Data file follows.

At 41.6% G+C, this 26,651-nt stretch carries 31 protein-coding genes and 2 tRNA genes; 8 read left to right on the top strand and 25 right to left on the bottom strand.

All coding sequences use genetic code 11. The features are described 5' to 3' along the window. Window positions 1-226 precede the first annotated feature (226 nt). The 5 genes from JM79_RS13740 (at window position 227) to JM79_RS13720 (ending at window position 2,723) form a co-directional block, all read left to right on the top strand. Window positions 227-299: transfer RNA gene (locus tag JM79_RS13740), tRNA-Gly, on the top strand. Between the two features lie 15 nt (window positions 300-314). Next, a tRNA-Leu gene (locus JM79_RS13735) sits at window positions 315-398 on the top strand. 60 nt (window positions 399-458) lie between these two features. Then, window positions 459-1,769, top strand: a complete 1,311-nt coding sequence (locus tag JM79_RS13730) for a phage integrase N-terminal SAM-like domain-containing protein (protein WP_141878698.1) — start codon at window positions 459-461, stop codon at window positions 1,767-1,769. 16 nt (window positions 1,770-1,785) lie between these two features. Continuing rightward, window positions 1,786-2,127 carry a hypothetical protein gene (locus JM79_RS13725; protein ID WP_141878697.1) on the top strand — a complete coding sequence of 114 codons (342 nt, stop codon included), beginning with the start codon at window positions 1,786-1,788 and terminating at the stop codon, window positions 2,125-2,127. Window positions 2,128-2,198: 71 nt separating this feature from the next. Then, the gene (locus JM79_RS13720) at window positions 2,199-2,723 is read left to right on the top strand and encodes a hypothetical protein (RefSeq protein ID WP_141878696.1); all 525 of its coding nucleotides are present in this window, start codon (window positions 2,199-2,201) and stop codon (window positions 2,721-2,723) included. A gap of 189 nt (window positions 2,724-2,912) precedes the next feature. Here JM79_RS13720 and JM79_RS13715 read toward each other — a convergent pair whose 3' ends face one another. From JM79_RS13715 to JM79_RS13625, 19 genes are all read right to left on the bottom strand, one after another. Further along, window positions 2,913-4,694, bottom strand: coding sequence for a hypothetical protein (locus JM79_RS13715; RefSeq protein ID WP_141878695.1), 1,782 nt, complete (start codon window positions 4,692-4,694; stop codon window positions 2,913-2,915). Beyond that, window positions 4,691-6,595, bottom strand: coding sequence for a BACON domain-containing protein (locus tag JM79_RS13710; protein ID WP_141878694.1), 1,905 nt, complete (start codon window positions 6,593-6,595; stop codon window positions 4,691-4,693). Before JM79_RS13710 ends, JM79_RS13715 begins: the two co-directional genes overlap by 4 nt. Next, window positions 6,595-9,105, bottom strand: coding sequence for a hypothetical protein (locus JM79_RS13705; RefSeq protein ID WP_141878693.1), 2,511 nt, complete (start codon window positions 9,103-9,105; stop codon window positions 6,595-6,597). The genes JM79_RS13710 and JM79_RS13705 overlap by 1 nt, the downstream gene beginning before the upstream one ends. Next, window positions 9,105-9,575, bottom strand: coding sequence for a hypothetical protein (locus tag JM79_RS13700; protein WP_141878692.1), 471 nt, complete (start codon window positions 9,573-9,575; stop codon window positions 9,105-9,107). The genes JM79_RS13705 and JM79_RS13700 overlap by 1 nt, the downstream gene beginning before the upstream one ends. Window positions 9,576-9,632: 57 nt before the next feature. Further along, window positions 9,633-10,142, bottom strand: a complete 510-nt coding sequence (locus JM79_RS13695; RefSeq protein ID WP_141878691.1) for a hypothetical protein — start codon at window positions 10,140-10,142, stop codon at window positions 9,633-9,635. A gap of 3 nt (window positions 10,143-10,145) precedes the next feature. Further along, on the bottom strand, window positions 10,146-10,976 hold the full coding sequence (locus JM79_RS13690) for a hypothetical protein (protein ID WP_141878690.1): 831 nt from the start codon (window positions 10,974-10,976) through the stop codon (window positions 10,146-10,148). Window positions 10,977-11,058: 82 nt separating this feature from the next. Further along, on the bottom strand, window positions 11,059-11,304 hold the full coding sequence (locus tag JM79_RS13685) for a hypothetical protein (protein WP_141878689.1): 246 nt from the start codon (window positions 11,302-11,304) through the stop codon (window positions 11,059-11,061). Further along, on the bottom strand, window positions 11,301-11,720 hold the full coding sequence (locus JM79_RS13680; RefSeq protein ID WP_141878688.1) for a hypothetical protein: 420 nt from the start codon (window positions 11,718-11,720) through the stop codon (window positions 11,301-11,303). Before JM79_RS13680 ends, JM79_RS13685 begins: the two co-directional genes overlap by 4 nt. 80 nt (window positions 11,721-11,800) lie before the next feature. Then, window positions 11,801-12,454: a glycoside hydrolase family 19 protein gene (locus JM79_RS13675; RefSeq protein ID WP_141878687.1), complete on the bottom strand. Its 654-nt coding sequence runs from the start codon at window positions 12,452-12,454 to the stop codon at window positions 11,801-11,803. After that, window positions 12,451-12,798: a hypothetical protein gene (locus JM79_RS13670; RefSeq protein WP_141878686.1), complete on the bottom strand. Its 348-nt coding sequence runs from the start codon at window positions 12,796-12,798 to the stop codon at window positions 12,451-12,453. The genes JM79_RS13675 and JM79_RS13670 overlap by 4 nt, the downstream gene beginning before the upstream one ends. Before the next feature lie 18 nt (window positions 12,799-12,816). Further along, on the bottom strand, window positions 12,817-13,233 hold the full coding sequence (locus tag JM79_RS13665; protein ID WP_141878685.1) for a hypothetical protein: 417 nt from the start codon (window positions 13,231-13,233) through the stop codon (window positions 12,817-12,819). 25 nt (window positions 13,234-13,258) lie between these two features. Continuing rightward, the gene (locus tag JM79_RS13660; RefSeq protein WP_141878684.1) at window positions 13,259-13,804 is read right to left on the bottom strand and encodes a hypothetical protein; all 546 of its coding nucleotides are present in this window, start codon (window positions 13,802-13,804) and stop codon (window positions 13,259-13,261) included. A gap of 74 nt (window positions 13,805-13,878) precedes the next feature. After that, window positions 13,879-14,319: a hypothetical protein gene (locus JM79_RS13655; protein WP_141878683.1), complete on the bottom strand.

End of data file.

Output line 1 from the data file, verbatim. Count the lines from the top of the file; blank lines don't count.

At 41.6% G+C, this 26,651-nt stretch carries 31 protein-coding genes and 2 tRNA genes; 8 read left to right on the top strand and 25 right to left on the bottom strand.